If the Margaret River Pro is lost to Western Australia it is fair to say sharks won't be the only reason.
Margaret River is notorious on the World Surfing League tour as one of the more difficult locations, whose conditions favour a few surfers whose styles can adapt well.
There is certainly a perception that only a few surfers, who have grown up in similar conditions, can overcome the big, heaving slabs of water that the South West produces.
But a cloud has been cast over the future of WA's flagship surfing event following this year's cancellation after two surfers were attacked by sharks at a nearby beach.
Sharks in the surf is nothing new. And it was interesting watching the Jeffreys Bay competition in South Africa play out last month.
The competition was stopped when a shark was spotted close to surfers on day two. The shark moved on and the event restarted a short time after.
Like Margaret River, J-Bay is notorious for sharks.
It is the place the now retired Australian surfer Mick Fanning famously escaped the grips of a great white in 2015.
Fanning was plucked from the line-up again during a quarter final at J-Bay last year when a shark was spotted moving towards the surfers from about 700 metres away.
It was the second shark sighting in two days during the 2017 event.
"That is huge," Fanning said at the time.
"Look at that thing, that thing is a beast, at least they saw this one.
"I am glad they got us out of the water.
"Those things are just submarines, however long they are, the roundness of them as well … they are big, big beasts."
Different rules for different surf breaks
It is worth noting former world champion Gabriel Medina was in the water with Fanning in 2017. The Brazilian returned there for last month's event, and was back competing a short time after the shark was spotted.
Medina was the most vocal surfer calling for the cancellation of the Margaret River event this year, a venue where he has had limited success.
"I don't think I'm going to surf here in the contest again. They're still talking about next year, but I will probably not come," he said at the time.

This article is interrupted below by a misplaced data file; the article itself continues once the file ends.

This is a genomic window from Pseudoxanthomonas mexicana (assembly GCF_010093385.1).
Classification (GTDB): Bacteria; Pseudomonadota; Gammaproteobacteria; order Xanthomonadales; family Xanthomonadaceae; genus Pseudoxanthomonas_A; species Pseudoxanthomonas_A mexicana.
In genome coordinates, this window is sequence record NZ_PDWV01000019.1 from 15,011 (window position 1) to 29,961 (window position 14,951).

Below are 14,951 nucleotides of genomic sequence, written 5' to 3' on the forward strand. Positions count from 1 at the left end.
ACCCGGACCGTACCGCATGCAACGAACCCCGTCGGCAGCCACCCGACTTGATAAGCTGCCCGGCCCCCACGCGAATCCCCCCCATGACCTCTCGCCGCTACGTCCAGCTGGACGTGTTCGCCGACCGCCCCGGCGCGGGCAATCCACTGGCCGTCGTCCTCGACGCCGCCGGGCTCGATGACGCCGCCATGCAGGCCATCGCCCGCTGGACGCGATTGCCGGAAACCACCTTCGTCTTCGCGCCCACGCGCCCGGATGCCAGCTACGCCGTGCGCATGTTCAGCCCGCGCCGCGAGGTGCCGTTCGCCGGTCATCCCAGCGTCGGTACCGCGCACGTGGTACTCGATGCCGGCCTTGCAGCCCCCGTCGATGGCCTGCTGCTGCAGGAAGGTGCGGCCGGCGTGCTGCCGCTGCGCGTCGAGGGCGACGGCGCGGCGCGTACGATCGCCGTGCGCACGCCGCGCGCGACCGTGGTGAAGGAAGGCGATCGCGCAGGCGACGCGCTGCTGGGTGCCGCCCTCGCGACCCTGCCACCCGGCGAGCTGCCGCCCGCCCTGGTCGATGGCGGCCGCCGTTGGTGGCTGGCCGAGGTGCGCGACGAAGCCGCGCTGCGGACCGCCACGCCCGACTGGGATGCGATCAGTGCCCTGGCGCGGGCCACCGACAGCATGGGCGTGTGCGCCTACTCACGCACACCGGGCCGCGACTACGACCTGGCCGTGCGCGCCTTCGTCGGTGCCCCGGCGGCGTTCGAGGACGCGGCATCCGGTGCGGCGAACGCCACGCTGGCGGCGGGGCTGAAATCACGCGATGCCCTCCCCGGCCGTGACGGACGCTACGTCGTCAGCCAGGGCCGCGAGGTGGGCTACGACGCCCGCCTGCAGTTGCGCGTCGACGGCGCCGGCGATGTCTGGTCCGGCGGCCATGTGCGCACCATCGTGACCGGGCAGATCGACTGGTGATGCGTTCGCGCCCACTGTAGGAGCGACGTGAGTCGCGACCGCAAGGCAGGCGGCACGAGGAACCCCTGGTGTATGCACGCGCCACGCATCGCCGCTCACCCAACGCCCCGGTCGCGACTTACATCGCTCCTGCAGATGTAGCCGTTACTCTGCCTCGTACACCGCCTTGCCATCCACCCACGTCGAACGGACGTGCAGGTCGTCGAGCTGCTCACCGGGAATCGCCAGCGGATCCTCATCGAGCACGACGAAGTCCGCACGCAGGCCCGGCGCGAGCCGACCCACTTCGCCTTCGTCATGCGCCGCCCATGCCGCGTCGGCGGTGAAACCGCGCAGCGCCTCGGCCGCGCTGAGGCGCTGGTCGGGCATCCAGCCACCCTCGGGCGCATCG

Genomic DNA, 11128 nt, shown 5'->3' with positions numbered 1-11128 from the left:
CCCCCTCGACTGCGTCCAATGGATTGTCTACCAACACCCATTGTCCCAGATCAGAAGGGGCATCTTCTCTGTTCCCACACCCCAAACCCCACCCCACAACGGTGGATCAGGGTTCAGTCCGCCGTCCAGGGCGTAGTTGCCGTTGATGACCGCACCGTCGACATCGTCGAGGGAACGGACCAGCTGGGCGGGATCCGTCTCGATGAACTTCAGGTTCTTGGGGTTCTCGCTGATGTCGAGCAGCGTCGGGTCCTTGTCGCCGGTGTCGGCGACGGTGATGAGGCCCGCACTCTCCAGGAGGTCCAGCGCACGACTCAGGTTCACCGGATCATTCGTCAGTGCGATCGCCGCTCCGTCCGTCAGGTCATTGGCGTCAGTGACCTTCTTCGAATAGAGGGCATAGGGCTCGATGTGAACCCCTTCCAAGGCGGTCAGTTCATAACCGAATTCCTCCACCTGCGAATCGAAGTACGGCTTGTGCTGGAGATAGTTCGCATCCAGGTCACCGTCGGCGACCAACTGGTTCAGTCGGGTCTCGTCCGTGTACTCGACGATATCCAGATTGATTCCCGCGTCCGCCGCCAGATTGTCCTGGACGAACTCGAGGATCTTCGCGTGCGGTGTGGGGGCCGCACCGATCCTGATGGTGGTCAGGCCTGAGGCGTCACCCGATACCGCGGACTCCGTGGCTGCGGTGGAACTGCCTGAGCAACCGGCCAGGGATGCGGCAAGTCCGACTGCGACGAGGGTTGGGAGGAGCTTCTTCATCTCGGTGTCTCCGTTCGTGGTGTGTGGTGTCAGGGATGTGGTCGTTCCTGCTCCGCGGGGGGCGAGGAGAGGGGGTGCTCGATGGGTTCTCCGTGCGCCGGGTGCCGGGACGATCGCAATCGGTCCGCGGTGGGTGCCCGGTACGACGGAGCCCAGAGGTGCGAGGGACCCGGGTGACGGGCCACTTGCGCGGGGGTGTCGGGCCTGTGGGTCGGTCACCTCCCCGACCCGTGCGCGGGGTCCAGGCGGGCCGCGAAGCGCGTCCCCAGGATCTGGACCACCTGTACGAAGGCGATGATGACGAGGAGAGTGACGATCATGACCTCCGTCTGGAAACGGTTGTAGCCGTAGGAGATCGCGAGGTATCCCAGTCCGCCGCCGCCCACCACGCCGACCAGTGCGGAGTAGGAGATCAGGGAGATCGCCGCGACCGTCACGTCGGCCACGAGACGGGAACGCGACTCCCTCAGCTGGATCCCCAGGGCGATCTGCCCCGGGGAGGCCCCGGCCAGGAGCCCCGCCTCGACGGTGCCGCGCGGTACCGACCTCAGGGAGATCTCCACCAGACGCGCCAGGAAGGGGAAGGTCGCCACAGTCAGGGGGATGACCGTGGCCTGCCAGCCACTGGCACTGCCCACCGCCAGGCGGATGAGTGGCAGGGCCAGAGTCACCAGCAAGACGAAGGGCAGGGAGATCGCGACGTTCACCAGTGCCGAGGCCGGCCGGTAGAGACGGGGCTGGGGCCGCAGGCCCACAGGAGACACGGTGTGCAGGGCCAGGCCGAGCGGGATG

"It could be the finish of this sport if something really bad happens."
Medina has some influence with the WSL with his big social media following, and the huge amount of surfing fans in Brazil.
All surfers would acknowledge there is always a risk when entering the ocean.
But it would be interesting to know how why Medina is okay with surfing at J-Bay and not Margaret River.
The risk was certainly heightened in the Margaret River region this year because of the mass beaching of whales at Hamelin Bay just a few weeks earlier.
The fact there were still whales carcasses in the area that hadn't been removed before the competition was a big oversight by authorities.
Hope plan B will keep event in WA
There is a plan B for event organisers to keep the competition in WA by moving it north to Kalbarri or Gnaraloo.
Gnaraloo station owner and manager Paul Richardson said if the event was to go move north it would be a game changer for the region.
"I don't see them coming just for the one thing, they would probably spend some more time in the region, which would be a great boost for all the local towns," Mr Richardson said.
"Carnarvon, Coral Bay, Exmouth — everyone would benefit."
The talks are preliminary, and there is already resistance from local surfers.
But it shows the aim is to keep a world tour event in Western Australia beyond 2019 when the current contract expires.
As is often the case with anything involving sharks, the argument inevitably turns political.
The future of the Margaret River Pro will no doubt be the same, both at local and state level and within the World Surf League.